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Officials last week revealed that the U.S. contribution to ITER could cost $3.9 billion by 2034—roughly four times the...
An experimental hepatitis B drug that looked safe in animal trials tragically killed five of 15 patients in 1993. Now,...
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Astronomers have discovered an Earth-sized planet in the habitable zone of a red dwarf—a star cooler than the sun—500...
Three years ago, Jennifer Francis of Rutgers University proposed that a warming Arctic was altering the behavior of the...
- 17 April 2014 12:48 pm , Vol. 344 , #6181
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Tides Tied to Undersea Quakes
11 June 2002 (All day)
The ebb and flow of ocean tides may play a role in triggering earthquakes. For the first time, geophysicists have discovered a link between the tides and small earthquakes near an undersea volcano in the Pacific Ocean. The correlation may be essential to organisms living on the sea floor, the researchers say.
Scientists have been hunting for a correlation between tidal forces on land and earthquakes for more than 20 years, but couldn't find a pattern. Taking the hunt offshore, researchers led by Maya Tolstoy of the Lamont-Doherty Earth Observatory at Columbia University in New York City placed seismometers to record earthquakes coupled with supersensitive tiltmeters to measure ocean tides on the summit caldera of Axial Volcano on the Juan de Fuca Ridge, several hundred kilometers off the coast of Oregon. Over the 2-month experiment, the instruments recorded more than 400 earthquakes with magnitudes less than 2.5, the team reports in the June issue of Geology. Tolstoy and her colleagues found that significantly more tremors occurred during low tide.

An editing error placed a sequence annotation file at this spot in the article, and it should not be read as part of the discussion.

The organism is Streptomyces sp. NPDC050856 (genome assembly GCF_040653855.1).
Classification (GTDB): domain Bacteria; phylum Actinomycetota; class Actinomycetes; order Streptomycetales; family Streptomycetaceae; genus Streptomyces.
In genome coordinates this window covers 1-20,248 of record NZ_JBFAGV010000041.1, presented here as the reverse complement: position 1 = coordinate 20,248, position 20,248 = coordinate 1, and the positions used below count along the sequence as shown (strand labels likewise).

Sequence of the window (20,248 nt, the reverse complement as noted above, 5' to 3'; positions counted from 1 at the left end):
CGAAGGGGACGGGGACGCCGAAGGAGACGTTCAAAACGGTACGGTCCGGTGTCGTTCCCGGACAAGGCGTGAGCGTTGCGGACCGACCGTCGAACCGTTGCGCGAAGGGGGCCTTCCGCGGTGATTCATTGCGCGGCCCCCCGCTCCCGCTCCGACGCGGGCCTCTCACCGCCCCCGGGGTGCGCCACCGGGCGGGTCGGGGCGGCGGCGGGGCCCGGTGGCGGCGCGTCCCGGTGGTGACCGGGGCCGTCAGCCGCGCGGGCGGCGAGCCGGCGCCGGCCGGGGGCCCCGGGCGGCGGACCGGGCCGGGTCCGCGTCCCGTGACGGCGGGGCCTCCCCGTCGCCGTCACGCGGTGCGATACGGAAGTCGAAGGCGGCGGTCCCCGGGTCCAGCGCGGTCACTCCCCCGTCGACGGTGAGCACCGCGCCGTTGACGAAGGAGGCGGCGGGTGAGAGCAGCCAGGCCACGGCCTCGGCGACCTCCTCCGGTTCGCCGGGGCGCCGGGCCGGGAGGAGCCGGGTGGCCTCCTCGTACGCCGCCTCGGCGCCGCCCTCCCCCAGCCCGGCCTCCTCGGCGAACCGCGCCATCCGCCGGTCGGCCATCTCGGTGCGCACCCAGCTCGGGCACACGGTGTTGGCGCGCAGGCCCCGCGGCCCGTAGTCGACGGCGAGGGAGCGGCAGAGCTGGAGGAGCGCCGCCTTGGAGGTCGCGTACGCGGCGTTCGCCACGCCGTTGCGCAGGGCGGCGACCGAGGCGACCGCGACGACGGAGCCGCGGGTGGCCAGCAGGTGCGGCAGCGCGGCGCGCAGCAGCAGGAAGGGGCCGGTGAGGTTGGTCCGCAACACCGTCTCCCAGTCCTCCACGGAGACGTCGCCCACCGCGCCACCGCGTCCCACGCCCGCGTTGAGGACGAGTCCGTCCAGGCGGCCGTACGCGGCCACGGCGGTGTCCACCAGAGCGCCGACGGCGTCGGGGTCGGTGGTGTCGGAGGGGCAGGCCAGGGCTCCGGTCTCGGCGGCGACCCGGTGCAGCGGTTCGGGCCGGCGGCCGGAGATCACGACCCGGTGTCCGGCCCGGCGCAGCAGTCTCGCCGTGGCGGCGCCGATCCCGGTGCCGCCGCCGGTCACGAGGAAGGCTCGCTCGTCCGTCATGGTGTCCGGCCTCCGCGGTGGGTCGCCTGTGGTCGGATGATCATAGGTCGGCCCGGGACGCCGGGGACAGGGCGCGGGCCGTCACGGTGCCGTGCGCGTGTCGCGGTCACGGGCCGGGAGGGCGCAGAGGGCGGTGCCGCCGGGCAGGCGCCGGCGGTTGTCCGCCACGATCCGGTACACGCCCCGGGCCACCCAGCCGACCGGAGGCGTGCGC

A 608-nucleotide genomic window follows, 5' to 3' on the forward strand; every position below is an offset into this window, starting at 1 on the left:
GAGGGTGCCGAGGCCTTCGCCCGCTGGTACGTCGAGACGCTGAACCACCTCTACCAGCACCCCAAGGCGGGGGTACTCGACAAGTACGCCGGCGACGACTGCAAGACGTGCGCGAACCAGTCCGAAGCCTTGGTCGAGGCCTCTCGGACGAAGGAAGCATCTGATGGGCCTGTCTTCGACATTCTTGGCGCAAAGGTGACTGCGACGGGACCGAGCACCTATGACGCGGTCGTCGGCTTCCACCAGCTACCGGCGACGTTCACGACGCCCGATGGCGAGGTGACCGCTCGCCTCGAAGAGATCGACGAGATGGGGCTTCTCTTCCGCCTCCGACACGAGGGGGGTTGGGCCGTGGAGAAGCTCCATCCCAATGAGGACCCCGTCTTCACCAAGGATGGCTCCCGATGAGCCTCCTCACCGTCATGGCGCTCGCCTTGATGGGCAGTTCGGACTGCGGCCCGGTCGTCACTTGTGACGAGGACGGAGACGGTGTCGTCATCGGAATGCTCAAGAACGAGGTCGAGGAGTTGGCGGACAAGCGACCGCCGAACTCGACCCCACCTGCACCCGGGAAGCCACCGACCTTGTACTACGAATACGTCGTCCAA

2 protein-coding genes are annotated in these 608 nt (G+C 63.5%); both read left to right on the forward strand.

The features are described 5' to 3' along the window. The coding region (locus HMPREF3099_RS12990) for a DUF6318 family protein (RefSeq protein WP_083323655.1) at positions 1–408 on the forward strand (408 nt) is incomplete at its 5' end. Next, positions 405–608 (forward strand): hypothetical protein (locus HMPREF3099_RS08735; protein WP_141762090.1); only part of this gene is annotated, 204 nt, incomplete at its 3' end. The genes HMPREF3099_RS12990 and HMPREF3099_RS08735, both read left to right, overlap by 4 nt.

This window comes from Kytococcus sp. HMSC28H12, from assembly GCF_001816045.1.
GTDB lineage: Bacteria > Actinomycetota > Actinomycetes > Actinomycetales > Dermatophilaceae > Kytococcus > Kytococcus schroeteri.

The reason, Tolstoy suggests, is that faults can slip more easily when less water is weighing them down. The lightened load may also let sea-floor cracks open enough for water to trickle in, lubricating the faults and encouraging them to slip. At high tide, the water would be squeezed out. This pumping effect could help marine life by releasing nutrients in the rocks. Once freed, the nutrients may rise toward the surface with water superheated by the Axial Volcano. In effect, the earthquakes may be controlling the flow of nutrients to creatures on the sea floor, says Tolstoy.
And there may be a lot of life below the sea floor that depends on the fluids flowing within the rocks, says Paul Johnson, a marine geologist at the University of Washington, Seattle. "The fact that you can actually change fluid circulation in the crustal rocks with tides to the point where you are breaking rock is serious stuff. Now we're going to have to show the chemists and biologists that this is an important phenomenon." The subsurface biosphere may be where life on this planet originated, says Tolstoy, and it could provide a model of life on other planets.